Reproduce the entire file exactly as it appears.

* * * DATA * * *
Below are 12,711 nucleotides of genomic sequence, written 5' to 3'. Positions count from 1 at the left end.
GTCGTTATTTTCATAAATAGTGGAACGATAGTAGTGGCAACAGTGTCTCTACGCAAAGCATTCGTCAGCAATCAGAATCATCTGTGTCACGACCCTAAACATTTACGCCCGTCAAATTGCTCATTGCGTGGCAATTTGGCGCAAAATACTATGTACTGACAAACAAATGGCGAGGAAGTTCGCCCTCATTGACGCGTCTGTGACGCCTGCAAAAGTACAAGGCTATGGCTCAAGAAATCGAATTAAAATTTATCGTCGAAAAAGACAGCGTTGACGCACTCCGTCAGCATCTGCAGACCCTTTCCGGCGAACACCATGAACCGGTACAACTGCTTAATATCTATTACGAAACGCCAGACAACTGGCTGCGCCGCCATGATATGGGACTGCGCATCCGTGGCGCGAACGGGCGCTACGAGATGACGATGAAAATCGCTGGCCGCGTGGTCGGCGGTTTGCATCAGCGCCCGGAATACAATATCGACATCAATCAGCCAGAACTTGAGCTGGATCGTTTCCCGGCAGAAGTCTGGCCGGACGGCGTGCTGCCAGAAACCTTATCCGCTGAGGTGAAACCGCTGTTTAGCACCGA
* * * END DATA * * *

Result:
Below are 12,711 nucleotides of genomic sequence, written 5' to 3'. Positions count from 1 at the left end.
GTCGTTATTTTCATAAATAGTGGAACGATAGTAGTGGCAACAGTGTCTCTACGCAAAGCATTCGTCAGCAATCAGAATCATCTGTGTCACGACCCTAAACATTTACGCCCGTCAAATTGCTCATTGCGTGGCAATTTGGCGCAAAATACTATGTACTGACAAACAAATGGCGAGGAAGTTCGCCCTCATTGACGCGTCTGTGACGCCTGCAAAAGTACAAGGCTATGGCTCAAGAAATCGAATTAAAATTTATCGTCGAAAAAGACAGCGTTGACGCACTCCGTCAGCATCTGCAGACCCTTTCCGGCGAACACCATGAACCGGTACAACTGCTTAATATCTATTACGAAACGCCAGACAACTGGCTGCGCCGCCATGATATGGGACTGCGCATCCGTGGCGCGAACGGGCGCTACGAGATGACGATGAAAATCGCTGGCCGCGTGGTCGGCGGTTTGCATCAGCGCCCGGAATACAATATCGACATCAATCAGCCAGAACTTGAGCTGGATCGTTTCCCGGCAGAAGTCTGGCCGGACGGCGTGCTGCCAGAAACCTTATCCGCTGAGGTGAAACCGCTGTTTAGCACCGA